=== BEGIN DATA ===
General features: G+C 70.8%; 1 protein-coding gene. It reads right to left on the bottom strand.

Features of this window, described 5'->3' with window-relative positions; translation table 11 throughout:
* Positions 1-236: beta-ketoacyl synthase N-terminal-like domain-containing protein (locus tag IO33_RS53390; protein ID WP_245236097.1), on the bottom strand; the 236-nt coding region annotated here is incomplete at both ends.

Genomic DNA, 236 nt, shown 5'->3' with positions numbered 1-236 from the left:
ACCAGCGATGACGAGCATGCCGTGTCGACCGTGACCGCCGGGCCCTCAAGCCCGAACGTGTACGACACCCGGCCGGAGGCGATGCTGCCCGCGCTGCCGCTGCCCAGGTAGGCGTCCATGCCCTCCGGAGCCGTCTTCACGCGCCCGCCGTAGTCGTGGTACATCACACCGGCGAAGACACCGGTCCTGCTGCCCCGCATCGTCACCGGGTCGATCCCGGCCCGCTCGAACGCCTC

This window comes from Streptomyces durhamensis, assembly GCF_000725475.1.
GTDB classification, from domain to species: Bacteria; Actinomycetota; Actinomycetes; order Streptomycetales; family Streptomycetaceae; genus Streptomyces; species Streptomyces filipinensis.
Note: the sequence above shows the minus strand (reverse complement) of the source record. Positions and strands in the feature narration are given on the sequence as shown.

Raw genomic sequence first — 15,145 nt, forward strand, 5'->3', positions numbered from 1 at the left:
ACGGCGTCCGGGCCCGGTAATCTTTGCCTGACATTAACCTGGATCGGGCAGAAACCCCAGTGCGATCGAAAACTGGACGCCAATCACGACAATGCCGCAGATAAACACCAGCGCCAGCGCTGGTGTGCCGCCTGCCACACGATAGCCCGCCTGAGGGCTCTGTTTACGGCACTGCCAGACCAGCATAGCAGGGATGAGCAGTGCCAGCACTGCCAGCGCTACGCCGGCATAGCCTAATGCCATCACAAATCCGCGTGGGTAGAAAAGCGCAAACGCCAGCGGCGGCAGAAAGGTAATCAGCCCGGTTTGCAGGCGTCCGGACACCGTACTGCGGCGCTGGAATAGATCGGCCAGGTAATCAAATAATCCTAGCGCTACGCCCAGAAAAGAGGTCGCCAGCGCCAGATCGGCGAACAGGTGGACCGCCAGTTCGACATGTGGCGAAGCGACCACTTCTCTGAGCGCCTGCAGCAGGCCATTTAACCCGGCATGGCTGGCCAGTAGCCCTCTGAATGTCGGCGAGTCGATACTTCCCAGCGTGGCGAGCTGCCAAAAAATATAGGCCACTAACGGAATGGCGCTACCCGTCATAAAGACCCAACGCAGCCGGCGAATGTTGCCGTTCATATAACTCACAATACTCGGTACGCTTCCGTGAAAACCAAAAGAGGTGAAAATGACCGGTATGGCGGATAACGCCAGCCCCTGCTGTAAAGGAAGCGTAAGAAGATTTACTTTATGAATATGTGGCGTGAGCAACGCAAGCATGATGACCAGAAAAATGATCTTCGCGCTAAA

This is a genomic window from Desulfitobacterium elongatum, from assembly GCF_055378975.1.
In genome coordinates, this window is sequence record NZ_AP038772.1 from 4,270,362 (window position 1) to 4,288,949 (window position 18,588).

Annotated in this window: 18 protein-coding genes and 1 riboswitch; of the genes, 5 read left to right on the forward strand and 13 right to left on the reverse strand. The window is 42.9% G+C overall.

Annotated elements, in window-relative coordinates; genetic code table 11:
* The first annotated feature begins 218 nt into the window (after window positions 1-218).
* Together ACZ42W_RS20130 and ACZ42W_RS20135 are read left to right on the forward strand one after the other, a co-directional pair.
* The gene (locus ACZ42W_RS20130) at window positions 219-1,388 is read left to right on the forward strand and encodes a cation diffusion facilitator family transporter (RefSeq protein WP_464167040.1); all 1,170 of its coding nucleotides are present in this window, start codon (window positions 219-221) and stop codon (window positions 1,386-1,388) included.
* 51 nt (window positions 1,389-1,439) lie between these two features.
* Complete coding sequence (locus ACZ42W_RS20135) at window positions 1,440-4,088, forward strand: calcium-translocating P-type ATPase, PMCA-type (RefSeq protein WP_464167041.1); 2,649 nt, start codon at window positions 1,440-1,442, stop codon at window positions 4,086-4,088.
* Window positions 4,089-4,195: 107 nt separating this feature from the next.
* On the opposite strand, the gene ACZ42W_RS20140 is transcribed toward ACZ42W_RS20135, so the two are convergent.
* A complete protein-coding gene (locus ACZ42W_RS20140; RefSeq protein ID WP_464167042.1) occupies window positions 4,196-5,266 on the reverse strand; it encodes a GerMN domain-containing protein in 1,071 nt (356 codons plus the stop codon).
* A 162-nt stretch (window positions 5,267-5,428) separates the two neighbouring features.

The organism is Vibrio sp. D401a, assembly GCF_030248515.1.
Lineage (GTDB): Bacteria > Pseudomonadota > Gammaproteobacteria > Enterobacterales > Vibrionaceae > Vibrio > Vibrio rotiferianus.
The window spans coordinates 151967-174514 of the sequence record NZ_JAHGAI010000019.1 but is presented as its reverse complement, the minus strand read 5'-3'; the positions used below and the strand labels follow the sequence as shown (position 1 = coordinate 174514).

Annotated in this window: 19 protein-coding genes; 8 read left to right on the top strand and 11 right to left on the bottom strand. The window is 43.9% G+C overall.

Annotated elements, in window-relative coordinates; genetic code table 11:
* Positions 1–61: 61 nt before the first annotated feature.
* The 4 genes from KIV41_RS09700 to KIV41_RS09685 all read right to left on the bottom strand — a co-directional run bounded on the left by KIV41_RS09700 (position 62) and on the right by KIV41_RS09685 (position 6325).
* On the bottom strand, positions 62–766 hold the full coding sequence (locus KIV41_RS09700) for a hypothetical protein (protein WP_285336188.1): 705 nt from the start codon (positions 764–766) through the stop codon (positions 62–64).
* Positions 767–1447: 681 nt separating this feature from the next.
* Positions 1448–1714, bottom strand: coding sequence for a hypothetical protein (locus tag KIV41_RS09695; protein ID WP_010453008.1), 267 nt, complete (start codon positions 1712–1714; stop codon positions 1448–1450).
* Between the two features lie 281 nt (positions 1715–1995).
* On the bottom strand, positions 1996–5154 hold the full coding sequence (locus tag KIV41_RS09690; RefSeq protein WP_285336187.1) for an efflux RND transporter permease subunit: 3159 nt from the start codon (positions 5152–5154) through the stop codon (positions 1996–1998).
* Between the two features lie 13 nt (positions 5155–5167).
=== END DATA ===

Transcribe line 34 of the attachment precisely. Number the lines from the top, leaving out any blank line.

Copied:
* Between the two features lie 281 nt (positions 1715–1995).